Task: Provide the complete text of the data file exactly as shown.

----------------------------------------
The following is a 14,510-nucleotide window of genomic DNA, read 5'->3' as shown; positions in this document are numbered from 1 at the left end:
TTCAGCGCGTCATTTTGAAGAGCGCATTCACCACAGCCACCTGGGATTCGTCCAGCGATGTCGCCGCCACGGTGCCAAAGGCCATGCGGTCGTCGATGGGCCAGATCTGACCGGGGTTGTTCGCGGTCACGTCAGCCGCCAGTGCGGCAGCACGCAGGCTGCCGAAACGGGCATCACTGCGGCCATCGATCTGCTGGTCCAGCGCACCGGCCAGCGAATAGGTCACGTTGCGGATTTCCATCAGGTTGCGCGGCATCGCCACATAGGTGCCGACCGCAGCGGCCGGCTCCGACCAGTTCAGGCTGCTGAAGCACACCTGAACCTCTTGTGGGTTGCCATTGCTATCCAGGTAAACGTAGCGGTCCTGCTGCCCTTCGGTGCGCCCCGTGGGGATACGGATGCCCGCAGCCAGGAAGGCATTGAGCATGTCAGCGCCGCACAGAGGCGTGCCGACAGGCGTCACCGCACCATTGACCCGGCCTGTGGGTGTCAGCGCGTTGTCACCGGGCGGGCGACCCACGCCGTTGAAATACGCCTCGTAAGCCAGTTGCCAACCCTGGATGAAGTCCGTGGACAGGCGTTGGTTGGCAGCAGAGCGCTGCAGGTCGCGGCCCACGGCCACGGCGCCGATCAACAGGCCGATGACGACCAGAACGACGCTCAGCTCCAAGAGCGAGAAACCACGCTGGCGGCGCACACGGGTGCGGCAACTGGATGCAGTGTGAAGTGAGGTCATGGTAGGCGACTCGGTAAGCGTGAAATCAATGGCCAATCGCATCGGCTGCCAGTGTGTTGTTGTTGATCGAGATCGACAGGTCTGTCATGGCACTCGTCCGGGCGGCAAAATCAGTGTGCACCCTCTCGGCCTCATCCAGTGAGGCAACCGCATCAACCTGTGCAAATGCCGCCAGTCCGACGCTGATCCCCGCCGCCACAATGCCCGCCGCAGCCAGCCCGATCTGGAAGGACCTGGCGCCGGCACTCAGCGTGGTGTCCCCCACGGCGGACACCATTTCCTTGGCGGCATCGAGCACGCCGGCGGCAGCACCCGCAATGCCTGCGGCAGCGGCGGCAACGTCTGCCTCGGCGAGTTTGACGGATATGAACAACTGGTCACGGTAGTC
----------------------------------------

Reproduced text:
The following is a 14,510-nucleotide window of genomic DNA, read 5'->3' as shown; positions in this document are numbered from 1 at the left end:
TTCAGCGCGTCATTTTGAAGAGCGCATTCACCACAGCCACCTGGGATTCGTCCAGCGATGTCGCCGCCACGGTGCCAAAGGCCATGCGGTCGTCGATGGGCCAGATCTGACCGGGGTTGTTCGCGGTCACGTCAGCCGCCAGTGCGGCAGCACGCAGGCTGCCGAAACGGGCATCACTGCGGCCATCGATCTGCTGGTCCAGCGCACCGGCCAGCGAATAGGTCACGTTGCGGATTTCCATCAGGTTGCGCGGCATCGCCACATAGGTGCCGACCGCAGCGGCCGGCTCCGACCAGTTCAGGCTGCTGAAGCACACCTGAACCTCTTGTGGGTTGCCATTGCTATCCAGGTAAACGTAGCGGTCCTGCTGCCCTTCGGTGCGCCCCGTGGGGATACGGATGCCCGCAGCCAGGAAGGCATTGAGCATGTCAGCGCCGCACAGAGGCGTGCCGACAGGCGTCACCGCACCATTGACCCGGCCTGTGGGTGTCAGCGCGTTGTCACCGGGCGGGCGACCCACGCCGTTGAAATACGCCTCGTAAGCCAGTTGCCAACCCTGGATGAAGTCCGTGGACAGGCGTTGGTTGGCAGCAGAGCGCTGCAGGTCGCGGCCCACGGCCACGGCGCCGATCAACAGGCCGATGACGACCAGAACGACGCTCAGCTCCAAGAGCGAGAAACCACGCTGGCGGCGCACACGGGTGCGGCAACTGGATGCAGTGTGAAGTGAGGTCATGGTAGGCGACTCGGTAAGCGTGAAATCAATGGCCAATCGCATCGGCTGCCAGTGTGTTGTTGTTGATCGAGATCGACAGGTCTGTCATGGCACTCGTCCGGGCGGCAAAATCAGTGTGCACCCTCTCGGCCTCATCCAGTGAGGCAACCGCATCAACCTGTGCAAATGCCGCCAGTCCGACGCTGATCCCCGCCGCCACAATGCCCGCCGCAGCCAGCCCGATCTGGAAGGACCTGGCGCCGGCACTCAGCGTGGTGTCCCCCACGGCGGACACCATTTCCTTGGCGGCATCGAGCACGCCGGCGGCAGCACCCGCAATGCCTGCGGCAGCGGCGGCAACGTCTGCCTCGGCGAGTTTGACGGATATGAACAACTGGTCACGGTAGTC